Digital Desk, Seoul/Washington. The US has completed construction of a new long-range radar in Alaska designed to provide early warning for incoming ballistic missiles from North Korea and other countries. A top defense official has given this information.
Vice Admiral John Hill, director of the US Missile Defense Agency, also said that the new long-range detection radars (LRDRs) would be powerful enough to detect lethal objects such as warheads so that the US could successfully intercept such objects. Yonhap News Agency gave this information on Tuesday.
Hill, referring to North Korea in a virtual media roundtable, said there is a rogue nation (in the Indo-PACOM region) targeting the US that has repeatedly and recently tested ballistic missile capability.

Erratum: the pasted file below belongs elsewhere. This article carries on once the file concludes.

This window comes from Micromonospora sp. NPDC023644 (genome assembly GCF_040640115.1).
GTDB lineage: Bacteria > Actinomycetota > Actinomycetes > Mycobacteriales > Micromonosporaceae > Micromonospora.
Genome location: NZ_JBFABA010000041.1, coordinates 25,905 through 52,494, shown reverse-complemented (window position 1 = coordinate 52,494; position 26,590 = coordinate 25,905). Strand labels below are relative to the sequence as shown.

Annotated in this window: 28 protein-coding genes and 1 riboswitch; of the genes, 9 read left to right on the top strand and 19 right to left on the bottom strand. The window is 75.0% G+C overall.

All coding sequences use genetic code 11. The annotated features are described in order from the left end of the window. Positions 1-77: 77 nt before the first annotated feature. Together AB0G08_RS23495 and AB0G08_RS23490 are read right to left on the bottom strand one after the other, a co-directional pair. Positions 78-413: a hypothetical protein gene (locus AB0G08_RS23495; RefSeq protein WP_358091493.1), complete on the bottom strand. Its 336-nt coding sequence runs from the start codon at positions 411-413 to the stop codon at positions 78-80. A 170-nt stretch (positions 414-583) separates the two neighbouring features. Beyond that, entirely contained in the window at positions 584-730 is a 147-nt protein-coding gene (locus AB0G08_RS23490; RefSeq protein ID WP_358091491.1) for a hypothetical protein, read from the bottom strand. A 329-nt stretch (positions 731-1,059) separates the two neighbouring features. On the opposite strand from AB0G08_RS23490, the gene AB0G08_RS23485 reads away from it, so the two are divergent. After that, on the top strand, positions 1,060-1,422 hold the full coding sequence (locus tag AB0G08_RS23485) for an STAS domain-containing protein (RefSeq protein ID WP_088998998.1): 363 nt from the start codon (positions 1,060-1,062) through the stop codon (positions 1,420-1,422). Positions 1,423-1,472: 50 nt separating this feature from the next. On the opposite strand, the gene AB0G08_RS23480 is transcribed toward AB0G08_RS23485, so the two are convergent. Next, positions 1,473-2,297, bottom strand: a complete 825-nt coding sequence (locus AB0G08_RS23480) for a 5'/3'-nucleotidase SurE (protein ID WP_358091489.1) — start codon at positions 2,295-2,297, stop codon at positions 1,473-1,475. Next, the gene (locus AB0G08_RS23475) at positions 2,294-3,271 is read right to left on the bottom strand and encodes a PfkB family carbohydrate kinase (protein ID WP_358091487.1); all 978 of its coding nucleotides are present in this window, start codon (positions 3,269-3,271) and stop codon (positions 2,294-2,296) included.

He said the radar was strategically placed in Alaska with such a wide area that we can catch threats coming from that area. His remarks came soon after the US marked the initial fielding of the new radar, which the MDA director said would be fully operational around 2023 after testing and systems integration.
After several missile provocations from North Korea, the US began manufacturing long-range radar. Pyongyang has maintained a moratorium on long-range ballistic missiles since November 2017 but this year staged several short-range missile tests. September included a test launch of a self-claimed hypersonic missile and a submarine-launched ballistic missile.
Hill said the LRDR would eventually be upgraded to track hypersonic missiles, although its current focus is on ballistic missile threats detection. Yet the radar would be very powerful and would pick out lethal objects as opposed to decoys or non-lethal objects from missiles such as boosters or fuel cans.